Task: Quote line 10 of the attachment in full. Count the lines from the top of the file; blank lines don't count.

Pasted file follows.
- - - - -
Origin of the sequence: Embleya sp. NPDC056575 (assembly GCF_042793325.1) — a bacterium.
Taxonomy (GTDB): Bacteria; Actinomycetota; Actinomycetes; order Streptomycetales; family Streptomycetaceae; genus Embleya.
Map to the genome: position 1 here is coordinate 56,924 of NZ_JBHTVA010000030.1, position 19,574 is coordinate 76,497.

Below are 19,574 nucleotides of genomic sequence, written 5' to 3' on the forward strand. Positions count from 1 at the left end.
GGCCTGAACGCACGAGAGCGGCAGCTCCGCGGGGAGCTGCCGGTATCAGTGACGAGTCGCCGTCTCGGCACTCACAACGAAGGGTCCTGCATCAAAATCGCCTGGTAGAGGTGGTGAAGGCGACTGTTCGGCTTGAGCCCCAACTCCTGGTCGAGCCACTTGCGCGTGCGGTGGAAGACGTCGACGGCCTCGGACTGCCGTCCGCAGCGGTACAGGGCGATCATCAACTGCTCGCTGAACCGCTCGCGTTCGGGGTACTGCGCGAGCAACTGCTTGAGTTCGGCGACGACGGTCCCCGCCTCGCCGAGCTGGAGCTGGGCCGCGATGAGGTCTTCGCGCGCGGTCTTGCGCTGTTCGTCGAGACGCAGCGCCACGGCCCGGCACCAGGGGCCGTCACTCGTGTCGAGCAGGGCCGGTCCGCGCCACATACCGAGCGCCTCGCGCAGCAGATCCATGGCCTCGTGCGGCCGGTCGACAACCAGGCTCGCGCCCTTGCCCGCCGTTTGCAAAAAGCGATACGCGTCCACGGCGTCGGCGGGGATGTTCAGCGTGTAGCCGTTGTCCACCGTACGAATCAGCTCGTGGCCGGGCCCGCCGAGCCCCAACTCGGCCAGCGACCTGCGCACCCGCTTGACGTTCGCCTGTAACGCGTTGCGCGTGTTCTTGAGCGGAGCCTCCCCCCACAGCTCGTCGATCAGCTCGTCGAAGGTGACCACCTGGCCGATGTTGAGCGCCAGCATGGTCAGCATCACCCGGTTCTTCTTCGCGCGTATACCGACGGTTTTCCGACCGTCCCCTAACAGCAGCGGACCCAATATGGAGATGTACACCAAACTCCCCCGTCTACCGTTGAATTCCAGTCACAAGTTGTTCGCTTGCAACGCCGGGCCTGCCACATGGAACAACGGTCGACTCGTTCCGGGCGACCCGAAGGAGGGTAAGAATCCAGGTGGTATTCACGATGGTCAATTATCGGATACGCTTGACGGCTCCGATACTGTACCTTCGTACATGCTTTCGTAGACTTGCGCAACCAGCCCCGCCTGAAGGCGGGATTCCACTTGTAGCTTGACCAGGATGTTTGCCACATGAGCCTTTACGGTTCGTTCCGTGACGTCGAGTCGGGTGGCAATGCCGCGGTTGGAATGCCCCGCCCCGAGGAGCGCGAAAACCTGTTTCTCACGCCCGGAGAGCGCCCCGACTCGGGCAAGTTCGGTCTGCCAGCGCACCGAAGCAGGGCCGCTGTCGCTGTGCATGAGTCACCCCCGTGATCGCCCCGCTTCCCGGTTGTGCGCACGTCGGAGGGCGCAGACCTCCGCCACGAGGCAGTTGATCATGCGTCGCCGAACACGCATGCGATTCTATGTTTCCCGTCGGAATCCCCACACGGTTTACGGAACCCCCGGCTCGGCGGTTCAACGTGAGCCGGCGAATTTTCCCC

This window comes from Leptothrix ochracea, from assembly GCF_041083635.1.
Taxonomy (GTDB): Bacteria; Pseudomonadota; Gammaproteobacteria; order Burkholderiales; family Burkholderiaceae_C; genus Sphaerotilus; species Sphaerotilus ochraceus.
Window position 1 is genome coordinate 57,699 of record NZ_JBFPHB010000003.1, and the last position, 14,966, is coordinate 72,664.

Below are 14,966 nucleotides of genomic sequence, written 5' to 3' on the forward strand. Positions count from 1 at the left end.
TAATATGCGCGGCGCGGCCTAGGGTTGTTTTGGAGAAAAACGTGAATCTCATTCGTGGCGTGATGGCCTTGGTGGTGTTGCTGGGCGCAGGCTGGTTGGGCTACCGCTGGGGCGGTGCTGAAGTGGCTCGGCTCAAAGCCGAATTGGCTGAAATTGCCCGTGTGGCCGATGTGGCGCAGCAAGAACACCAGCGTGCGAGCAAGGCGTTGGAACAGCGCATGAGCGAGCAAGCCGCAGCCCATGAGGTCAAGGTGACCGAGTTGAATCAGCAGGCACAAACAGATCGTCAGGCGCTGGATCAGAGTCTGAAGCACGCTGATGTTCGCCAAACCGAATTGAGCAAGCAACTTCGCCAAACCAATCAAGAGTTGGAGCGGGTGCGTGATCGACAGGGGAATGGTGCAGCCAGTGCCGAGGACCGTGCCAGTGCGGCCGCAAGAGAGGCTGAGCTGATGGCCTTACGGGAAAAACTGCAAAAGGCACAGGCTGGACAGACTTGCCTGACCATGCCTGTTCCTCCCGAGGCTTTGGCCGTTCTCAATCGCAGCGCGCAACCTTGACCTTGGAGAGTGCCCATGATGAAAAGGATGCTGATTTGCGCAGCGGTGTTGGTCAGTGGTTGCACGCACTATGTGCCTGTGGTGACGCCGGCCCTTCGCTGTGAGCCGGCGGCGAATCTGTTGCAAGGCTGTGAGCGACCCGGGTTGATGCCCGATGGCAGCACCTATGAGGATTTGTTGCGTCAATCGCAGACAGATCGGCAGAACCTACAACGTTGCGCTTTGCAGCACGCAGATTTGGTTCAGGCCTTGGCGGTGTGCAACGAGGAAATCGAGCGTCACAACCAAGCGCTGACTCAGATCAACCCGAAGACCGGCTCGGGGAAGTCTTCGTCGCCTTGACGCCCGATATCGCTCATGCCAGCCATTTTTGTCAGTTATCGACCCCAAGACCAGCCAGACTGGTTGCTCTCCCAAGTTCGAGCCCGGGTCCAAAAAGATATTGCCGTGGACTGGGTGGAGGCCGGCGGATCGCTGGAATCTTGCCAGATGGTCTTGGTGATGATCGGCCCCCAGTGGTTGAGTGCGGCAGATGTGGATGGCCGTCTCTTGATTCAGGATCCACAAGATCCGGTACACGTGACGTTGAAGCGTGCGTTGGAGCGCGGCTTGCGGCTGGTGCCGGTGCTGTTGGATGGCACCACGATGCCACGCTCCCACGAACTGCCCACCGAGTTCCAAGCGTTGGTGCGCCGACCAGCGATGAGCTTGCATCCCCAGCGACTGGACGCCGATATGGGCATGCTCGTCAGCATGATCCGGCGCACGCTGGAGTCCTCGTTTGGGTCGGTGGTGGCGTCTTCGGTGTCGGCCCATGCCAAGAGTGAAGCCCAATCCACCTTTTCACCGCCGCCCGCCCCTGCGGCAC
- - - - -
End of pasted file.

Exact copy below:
TAATATGCGCGGCGCGGCCTAGGGTTGTTTTGGAGAAAAACGTGAATCTCATTCGTGGCGTGATGGCCTTGGTGGTGTTGCTGGGCGCAGGCTGGTTGGGCTACCGCTGGGGCGGTGCTGAAGTGGCTCGGCTCAAAGCCGAATTGGCTGAAATTGCCCGTGTGGCCGATGTGGCGCAGCAAGAACACCAGCGTGCGAGCAAGGCGTTGGAACAGCGCATGAGCGAGCAAGCCGCAGCCCATGAGGTCAAGGTGACCGAGTTGAATCAGCAGGCACAAACAGATCGTCAGGCGCTGGATCAGAGTCTGAAGCACGCTGATGTTCGCCAAACCGAATTGAGCAAGCAACTTCGCCAAACCAATCAAGAGTTGGAGCGGGTGCGTGATCGACAGGGGAATGGTGCAGCCAGTGCCGAGGACCGTGCCAGTGCGGCCGCAAGAGAGGCTGAGCTGATGGCCTTACGGGAAAAACTGCAAAAGGCACAGGCTGGACAGACTTGCCTGACCATGCCTGTTCCTCCCGAGGCTTTGGCCGTTCTCAATCGCAGCGCGCAACCTTGACCTTGGAGAGTGCCCATGATGAAAAGGATGCTGATTTGCGCAGCGGTGTTGGTCAGTGGTTGCACGCACTATGTGCCTGTGGTGACGCCGGCCCTTCGCTGTGAGCCGGCGGCGAATCTGTTGCAAGGCTGTGAGCGACCCGGGTTGATGCCCGATGGCAGCACCTATGAGGATTTGTTGCGTCAATCGCAGACAGATCGGCAGAACCTACAACGTTGCGCTTTGCAGCACGCAGATTTGGTTCAGGCCTTGGCGGTGTGCAACGAGGAAATCGAGCGTCACAACCAAGCGCTGACTCAGATCAACCCGAAGACCGGCTCGGGGAAGTCTTCGTCGCCTTGACGCCCGATATCGCTCATGCCAGCCATTTTTGTCAGTTATCGACCCCAAGACCAGCCAGACTGGTTGCTCTCCCAAGTTCGAGCCCGGGTCCAAAAAGATATTGCCGTGGACTGGGTGGAGGCCGGCGGATCGCTGGAATCTTGCCAGATGGTCTTGGTGATGATCGGCCCCCAGTGGTTGAGTGCGGCAGATGTGGATGGCCGTCTCTTGATTCAGGATCCACAAGATCCGGTACACGTGACGTTGAAGCGTGCGTTGGAGCGCGGCTTGCGGCTGGTGCCGGTGCTGTTGGATGGCACCACGATGCCACGCTCCCACGAACTGCCCACCGAGTTCCAAGCGTTGGTGCGCCGACCAGCGATGAGCTTGCATCCCCAGCGACTGGACGCCGATATGGGCATGCTCGTCAGCATGATCCGGCGCACGCTGGAGTCCTCGTTTGGGTCGGTGGTGGCGTCTTCGGTGTCGGCCCATGCCAAGAGTGAAGCCCAATCCACCTTTTCACCGCCGCCCGCCCCTGCGGCAC